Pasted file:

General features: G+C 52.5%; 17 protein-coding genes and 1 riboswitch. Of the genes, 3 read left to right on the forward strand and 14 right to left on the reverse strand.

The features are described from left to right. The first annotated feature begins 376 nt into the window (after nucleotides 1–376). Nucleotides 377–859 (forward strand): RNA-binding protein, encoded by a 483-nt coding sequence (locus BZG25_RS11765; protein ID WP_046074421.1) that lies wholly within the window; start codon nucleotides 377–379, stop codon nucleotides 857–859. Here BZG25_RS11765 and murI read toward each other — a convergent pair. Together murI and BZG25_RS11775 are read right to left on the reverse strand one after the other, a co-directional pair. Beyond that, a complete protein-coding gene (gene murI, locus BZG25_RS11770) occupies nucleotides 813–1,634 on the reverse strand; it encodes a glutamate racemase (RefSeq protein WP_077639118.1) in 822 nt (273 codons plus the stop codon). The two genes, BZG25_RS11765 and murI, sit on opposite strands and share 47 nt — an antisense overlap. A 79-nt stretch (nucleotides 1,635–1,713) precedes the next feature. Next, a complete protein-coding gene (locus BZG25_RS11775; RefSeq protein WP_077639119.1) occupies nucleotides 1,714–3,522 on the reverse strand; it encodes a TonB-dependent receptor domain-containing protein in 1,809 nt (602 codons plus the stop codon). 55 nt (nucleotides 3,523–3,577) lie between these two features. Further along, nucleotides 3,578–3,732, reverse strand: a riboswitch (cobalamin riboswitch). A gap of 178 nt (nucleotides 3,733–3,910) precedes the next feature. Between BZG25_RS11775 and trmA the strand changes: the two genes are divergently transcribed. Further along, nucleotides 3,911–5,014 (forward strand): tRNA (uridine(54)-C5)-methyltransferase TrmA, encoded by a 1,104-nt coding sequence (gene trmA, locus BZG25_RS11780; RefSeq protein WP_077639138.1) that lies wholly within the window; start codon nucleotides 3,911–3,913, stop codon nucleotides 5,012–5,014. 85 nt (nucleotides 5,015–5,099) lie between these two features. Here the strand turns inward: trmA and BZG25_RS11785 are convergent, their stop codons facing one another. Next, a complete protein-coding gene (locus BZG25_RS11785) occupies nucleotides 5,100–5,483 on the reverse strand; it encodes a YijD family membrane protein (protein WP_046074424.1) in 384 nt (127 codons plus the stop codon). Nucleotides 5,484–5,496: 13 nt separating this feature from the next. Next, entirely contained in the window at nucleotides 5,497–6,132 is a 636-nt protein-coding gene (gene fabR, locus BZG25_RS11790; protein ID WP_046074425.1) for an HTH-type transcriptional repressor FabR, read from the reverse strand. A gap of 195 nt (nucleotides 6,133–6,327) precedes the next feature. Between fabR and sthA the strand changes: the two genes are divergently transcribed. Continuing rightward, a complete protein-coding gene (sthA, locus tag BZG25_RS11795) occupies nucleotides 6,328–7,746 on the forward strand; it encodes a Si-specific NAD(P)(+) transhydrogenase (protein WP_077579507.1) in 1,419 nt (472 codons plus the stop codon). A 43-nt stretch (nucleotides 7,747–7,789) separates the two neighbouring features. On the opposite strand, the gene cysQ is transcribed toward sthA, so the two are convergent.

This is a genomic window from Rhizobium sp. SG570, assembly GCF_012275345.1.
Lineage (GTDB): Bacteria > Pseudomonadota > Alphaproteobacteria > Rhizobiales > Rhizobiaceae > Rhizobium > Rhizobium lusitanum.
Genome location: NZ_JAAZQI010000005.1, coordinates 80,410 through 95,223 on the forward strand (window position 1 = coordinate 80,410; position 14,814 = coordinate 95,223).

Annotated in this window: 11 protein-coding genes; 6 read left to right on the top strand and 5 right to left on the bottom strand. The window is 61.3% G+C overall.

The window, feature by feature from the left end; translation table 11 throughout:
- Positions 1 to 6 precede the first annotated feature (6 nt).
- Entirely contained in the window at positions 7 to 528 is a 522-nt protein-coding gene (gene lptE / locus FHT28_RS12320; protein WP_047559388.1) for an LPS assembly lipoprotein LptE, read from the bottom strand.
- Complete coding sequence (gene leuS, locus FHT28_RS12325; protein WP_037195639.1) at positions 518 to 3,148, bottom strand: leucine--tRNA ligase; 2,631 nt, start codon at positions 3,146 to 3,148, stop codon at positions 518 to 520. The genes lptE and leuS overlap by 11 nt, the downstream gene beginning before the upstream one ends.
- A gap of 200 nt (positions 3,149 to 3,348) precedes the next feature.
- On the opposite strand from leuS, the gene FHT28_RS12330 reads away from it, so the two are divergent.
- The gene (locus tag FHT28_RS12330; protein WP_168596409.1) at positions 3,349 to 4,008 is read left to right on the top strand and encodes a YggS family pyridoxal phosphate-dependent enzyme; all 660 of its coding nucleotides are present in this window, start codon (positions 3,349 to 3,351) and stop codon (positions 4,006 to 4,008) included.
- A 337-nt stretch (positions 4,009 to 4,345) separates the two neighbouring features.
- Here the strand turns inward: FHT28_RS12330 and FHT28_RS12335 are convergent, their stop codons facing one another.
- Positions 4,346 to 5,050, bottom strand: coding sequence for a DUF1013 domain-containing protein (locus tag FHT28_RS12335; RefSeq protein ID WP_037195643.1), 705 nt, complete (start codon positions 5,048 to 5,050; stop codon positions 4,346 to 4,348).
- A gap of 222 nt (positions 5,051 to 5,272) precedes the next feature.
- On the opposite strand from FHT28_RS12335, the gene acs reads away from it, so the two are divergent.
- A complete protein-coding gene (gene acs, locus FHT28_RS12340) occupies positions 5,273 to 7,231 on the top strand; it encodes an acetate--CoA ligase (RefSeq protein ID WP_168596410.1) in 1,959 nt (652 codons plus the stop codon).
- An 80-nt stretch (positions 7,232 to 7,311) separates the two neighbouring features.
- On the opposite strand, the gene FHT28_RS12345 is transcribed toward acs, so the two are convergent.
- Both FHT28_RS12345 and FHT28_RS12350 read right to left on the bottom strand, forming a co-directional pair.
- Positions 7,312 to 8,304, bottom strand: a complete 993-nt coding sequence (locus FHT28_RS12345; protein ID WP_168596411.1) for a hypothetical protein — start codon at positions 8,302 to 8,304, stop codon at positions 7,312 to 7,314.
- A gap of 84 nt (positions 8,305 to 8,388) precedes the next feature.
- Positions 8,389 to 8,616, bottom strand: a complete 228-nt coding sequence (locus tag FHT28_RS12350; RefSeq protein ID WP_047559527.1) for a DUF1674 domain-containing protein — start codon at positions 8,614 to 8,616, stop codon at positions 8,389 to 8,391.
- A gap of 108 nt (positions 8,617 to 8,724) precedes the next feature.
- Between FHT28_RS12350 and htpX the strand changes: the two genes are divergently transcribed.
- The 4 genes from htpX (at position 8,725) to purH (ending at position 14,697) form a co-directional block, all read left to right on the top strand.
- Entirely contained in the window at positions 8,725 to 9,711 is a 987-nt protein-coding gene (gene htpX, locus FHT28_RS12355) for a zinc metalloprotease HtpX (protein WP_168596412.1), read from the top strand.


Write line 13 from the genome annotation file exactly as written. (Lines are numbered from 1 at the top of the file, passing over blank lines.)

- The gene (locus tag FHT28_RS12330; protein WP_168596409.1) at positions 3,349 to 4,008 is read left to right on the top strand and encodes a YggS family pyridoxal phosphate-dependent enzyme; all 660 of its coding nucleotides are present in this window, start codon (positions 3,349 to 3,351) and stop codon (positions 4,006 to 4,008) included.